In Each of Us, A Little of All of Us
Friday, March 25, 2011
Sitting on my couch in the Treehouse, planning a customized workshop for The Underground–a group of women who met while going to graduate school. I’m excited to see what happens during class. I’m sure it will be a luminous evening for all.
The sun is glinting off my glass candle holders in the window, Dharma is laying at my side, as usual when I’m up here writing. These moments in the Treehouse early in the morning, usually before my family is awake, are such simple blessings for which I am grateful.
Oliver is having his sixth birthday party tonight with a Pokemon scavenger hunt in the woods out back. The prize is a “Power Pack,” and I say it with gusto–”POWER PACK!” I am so blessed to be celebrating six years with this little soul who came into this world choosing me as his mother.
A lot of times I’ll come up here and begin writing with the words, “Thank you…” Thank you God for this morning sunshine, melting this March snow. Thank you God for my health, for my desire to write, for Dharma’s company, and for Paul for setting the coffee maker so I can tiptoe downstairs in the dark of the early morning and pour myself a hot cup of coffee first thing.
But that wasn’t what I was going to write about today.
I read a book years ago called, “And Still They Rise: The Trials and Triumphs of Twelve Gifted Inner-city High School Students,” and wrote a quote from one of the teachers in that book:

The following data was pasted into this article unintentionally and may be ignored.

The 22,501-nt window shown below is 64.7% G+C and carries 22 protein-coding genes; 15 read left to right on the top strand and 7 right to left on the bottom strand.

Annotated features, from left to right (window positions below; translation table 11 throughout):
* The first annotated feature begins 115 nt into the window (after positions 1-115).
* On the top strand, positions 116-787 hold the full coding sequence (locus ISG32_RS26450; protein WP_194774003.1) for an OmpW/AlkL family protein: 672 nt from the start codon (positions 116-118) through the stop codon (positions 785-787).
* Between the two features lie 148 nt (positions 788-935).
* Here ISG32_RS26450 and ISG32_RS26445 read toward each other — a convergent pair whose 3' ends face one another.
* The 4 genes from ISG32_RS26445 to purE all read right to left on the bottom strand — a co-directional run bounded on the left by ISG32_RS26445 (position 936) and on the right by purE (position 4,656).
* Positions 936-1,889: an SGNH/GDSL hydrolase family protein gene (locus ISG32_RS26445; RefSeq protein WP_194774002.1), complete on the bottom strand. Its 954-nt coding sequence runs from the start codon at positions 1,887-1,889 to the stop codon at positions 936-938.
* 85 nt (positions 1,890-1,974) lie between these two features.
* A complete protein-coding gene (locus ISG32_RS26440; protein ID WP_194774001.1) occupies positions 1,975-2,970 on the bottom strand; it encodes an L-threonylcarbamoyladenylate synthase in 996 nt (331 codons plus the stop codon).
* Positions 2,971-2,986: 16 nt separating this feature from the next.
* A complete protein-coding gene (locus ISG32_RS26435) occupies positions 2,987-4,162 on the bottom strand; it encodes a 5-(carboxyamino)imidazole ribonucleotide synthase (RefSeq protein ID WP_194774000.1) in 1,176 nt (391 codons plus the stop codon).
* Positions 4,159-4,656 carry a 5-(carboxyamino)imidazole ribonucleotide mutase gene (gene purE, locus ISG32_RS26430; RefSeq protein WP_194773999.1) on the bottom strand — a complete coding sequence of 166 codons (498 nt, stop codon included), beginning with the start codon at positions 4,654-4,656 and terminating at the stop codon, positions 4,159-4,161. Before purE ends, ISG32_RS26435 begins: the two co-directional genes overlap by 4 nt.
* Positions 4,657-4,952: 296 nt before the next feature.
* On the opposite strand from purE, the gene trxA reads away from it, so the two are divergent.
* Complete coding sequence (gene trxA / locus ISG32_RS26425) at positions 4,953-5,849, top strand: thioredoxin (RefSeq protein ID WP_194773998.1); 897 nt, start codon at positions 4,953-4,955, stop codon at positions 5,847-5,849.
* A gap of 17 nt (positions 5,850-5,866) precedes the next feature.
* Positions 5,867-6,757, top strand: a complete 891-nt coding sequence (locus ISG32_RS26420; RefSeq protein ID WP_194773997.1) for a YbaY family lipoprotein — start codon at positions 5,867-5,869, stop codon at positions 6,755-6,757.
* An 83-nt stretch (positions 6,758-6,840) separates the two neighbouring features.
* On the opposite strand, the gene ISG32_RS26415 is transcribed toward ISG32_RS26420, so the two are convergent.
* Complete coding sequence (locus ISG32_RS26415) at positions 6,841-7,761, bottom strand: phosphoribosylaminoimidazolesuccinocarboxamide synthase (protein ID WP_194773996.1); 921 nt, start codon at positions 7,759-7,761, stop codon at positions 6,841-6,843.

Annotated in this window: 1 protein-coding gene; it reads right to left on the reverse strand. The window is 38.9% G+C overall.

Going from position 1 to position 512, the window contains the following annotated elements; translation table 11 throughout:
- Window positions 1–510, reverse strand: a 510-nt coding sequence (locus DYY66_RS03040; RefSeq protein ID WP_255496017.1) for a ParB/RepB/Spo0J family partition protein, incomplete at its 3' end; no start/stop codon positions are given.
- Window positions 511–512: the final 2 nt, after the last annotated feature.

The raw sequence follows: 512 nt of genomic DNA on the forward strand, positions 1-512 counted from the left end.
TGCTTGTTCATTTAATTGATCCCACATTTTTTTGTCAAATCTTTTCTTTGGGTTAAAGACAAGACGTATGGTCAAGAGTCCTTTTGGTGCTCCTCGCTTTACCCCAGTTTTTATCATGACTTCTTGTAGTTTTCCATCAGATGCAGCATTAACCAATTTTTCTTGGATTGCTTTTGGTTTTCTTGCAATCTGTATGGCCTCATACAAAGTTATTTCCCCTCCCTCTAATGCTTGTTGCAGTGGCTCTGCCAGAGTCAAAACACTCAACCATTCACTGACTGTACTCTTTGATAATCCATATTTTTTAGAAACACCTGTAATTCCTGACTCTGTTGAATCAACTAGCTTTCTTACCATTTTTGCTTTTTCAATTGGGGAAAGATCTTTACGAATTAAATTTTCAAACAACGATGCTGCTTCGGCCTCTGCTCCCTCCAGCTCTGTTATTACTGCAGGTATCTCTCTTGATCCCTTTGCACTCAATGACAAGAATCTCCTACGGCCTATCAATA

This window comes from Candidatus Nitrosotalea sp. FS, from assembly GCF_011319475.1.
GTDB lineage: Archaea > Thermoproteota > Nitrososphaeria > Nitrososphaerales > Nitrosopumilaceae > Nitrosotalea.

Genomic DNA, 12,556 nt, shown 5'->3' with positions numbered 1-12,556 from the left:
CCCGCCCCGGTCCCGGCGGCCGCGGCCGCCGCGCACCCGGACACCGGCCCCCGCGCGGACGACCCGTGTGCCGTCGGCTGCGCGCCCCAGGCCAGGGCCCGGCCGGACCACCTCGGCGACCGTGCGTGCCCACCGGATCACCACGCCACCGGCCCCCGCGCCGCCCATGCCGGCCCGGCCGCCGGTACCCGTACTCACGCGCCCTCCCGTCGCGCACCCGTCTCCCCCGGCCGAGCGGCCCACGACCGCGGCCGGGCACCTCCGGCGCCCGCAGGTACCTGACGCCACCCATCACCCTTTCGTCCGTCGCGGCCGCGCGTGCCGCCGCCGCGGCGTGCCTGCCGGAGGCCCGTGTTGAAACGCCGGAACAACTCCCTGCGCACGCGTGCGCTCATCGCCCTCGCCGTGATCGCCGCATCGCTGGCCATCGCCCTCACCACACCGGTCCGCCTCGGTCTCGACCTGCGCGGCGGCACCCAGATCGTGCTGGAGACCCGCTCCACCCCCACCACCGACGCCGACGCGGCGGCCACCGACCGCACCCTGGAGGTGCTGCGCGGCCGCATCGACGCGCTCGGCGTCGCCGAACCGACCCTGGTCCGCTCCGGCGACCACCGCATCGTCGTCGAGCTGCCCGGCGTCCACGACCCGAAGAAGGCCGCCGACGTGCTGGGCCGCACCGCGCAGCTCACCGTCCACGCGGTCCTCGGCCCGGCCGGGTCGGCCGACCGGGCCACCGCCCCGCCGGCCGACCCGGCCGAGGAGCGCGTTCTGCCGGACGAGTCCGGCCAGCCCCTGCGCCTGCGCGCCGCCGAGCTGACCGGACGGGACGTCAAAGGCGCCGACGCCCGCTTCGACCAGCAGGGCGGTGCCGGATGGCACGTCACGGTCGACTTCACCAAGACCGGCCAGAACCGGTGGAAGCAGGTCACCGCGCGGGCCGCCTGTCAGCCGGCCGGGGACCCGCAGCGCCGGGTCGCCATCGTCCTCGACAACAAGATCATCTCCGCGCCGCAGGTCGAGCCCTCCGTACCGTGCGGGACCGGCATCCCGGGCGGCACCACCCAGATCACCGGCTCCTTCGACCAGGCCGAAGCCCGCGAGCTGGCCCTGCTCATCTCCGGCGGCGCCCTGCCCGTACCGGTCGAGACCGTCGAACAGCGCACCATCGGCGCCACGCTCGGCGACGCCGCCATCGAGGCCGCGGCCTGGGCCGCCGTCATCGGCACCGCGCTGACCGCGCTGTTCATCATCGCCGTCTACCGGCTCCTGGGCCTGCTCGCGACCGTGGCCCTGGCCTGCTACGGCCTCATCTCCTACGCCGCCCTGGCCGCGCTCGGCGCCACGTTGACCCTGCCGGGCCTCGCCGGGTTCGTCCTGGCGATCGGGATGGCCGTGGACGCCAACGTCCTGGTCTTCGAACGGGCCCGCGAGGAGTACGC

“In each of us is a little of all of us.” -Toni Little
I wrote that quote down in the front of my final portfolio for my teaching license and have never forgotten it. If we can ingest and harness the meaning of this quote, we can understand and enhance our connection to all people, even the people with whom we think we have the least in common.
Because we are human, we are all gifted the range of emotions including joy and pain, hope and despair, inspiration and confusion, confidence and insecurity, courage and fear, anger and peace, and on and on. In our emotions, the means through which we interpret and feel life through our senses, we are all the same. The only differences are in the events through which we experience these emotions, the languages through which we express these emotions, and cultures that inform how we respond to these emotions. But in our blessed lifetimes, we will probably all share the range of these emotions.
It’s unfortunate that we wear these masks, hiding our emotional lives from most of the world, so that the things we share with everyone else remain hidden. Instead we try to express ourselves through superficial means, such as what we look like, or what car we are driving, or what we do for a career–this is the sad by-product of living in a society where we judge and are judged on the things in life that never make it to the eulogy.
This is my way of urging you to remove the mask, to be courageous in who you are by being exactly that. Who you are. Who we are. We need all of us to make a vibrant society that sings with diversity, acceptance, and life.
Peace to you and yours.